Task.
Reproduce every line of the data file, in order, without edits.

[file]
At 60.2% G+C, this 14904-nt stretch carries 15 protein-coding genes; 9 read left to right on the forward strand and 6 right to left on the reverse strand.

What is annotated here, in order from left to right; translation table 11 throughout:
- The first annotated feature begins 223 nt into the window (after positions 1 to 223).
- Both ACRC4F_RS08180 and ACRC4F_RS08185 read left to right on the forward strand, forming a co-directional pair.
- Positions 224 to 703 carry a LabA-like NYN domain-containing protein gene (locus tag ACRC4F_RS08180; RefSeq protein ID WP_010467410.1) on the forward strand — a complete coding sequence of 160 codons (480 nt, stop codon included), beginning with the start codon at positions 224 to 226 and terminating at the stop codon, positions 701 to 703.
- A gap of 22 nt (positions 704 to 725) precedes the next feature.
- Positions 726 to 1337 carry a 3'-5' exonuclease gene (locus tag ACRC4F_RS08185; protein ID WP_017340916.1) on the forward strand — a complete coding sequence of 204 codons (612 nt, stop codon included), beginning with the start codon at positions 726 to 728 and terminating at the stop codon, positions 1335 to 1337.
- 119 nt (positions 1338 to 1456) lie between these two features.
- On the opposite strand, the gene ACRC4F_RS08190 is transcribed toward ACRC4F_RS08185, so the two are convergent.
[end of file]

At 60.2% G+C, this 14904-nt stretch carries 15 protein-coding genes; 9 read left to right on the forward strand and 6 right to left on the reverse strand.

What is annotated here, in order from left to right; translation table 11 throughout:
- The first annotated feature begins 223 nt into the window (after positions 1 to 223).
- Both ACRC4F_RS08180 and ACRC4F_RS08185 read left to right on the forward strand, forming a co-directional pair.
- Positions 224 to 703 carry a LabA-like NYN domain-containing protein gene (locus tag ACRC4F_RS08180; RefSeq protein ID WP_010467410.1) on the forward strand — a complete coding sequence of 160 codons (480 nt, stop codon included), beginning with the start codon at positions 224 to 226 and terminating at the stop codon, positions 701 to 703.
- A gap of 22 nt (positions 704 to 725) precedes the next feature.
- Positions 726 to 1337 carry a 3'-5' exonuclease gene (locus tag ACRC4F_RS08185; protein ID WP_017340916.1) on the forward strand — a complete coding sequence of 204 codons (612 nt, stop codon included), beginning with the start codon at positions 726 to 728 and terminating at the stop codon, positions 1335 to 1337.
- 119 nt (positions 1338 to 1456) lie between these two features.
- On the opposite strand, the gene ACRC4F_RS08190 is transcribed toward ACRC4F_RS08185, so the two are convergent.